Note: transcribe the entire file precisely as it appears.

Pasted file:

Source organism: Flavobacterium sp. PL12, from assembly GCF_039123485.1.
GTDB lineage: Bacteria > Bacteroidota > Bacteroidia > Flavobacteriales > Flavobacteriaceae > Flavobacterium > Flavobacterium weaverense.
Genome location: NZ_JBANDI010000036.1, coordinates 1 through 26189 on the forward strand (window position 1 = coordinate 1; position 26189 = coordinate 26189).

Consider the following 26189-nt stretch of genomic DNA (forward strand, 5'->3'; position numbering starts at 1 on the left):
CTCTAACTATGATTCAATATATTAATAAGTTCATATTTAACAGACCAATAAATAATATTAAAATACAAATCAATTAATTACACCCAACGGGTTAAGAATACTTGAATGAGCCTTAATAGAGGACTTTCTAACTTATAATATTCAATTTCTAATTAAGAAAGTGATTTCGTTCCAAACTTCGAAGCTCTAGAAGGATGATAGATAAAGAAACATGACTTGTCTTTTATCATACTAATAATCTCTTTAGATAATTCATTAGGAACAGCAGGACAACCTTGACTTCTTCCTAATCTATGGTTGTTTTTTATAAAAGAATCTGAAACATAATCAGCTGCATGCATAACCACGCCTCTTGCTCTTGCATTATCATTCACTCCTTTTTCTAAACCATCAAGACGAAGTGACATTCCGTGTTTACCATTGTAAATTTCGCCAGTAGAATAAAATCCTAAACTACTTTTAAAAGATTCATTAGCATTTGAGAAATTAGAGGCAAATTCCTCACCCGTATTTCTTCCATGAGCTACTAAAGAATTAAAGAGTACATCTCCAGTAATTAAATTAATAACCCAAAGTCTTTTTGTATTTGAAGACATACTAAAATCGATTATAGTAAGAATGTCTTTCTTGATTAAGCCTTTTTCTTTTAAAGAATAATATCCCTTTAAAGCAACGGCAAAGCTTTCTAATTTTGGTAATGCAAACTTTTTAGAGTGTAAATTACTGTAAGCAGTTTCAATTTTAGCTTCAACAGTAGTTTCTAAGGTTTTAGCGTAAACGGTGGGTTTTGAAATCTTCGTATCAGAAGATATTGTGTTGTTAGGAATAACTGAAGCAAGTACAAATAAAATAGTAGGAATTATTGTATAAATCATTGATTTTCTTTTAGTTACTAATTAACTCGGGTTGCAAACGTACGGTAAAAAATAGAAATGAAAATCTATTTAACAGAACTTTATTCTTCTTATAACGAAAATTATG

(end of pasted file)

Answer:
Source organism: Flavobacterium sp. PL12, from assembly GCF_039123485.1.
GTDB lineage: Bacteria > Bacteroidota > Bacteroidia > Flavobacteriales > Flavobacteriaceae > Flavobacterium > Flavobacterium weaverense.
Genome location: NZ_JBANDI010000036.1, coordinates 1 through 26189 on the forward strand (window position 1 = coordinate 1; position 26189 = coordinate 26189).

Consider the following 26189-nt stretch of genomic DNA (forward strand, 5'->3'; position numbering starts at 1 on the left):
CTCTAACTATGATTCAATATATTAATAAGTTCATATTTAACAGACCAATAAATAATATTAAAATACAAATCAATTAATTACACCCAACGGGTTAAGAATACTTGAATGAGCCTTAATAGAGGACTTTCTAACTTATAATATTCAATTTCTAATTAAGAAAGTGATTTCGTTCCAAACTTCGAAGCTCTAGAAGGATGATAGATAAAGAAACATGACTTGTCTTTTATCATACTAATAATCTCTTTAGATAATTCATTAGGAACAGCAGGACAACCTTGACTTCTTCCTAATCTATGGTTGTTTTTTATAAAAGAATCTGAAACATAATCAGCTGCATGCATAACCACGCCTCTTGCTCTTGCATTATCATTCACTCCTTTTTCTAAACCATCAAGACGAAGTGACATTCCGTGTTTACCATTGTAAATTTCGCCAGTAGAATAAAATCCTAAACTACTTTTAAAAGATTCATTAGCATTTGAGAAATTAGAGGCAAATTCCTCACCCGTATTTCTTCCATGAGCTACTAAAGAATTAAAGAGTACATCTCCAGTAATTAAATTAATAACCCAAAGTCTTTTTGTATTTGAAGACATACTAAAATCGATTATAGTAAGAATGTCTTTCTTGATTAAGCCTTTTTCTTTTAAAGAATAATATCCCTTTAAAGCAACGGCAAAGCTTTCTAATTTTGGTAATGCAAACTTTTTAGAGTGTAAATTACTGTAAGCAGTTTCAATTTTAGCTTCAACAGTAGTTTCTAAGGTTTTAGCGTAAACGGTGGGTTTTGAAATCTTCGTATCAGAAGATATTGTGTTGTTAGGAATAACTGAAGCAAGTACAAATAAAATAGTAGGAATTATTGTATAAATCATTGATTTTCTTTTAGTTACTAATTAACTCGGGTTGCAAACGTACGGTAAAAAATAGAAATGAAAATCTATTTAACAGAACTTTATTCTTCTTATAACGAAAATTATG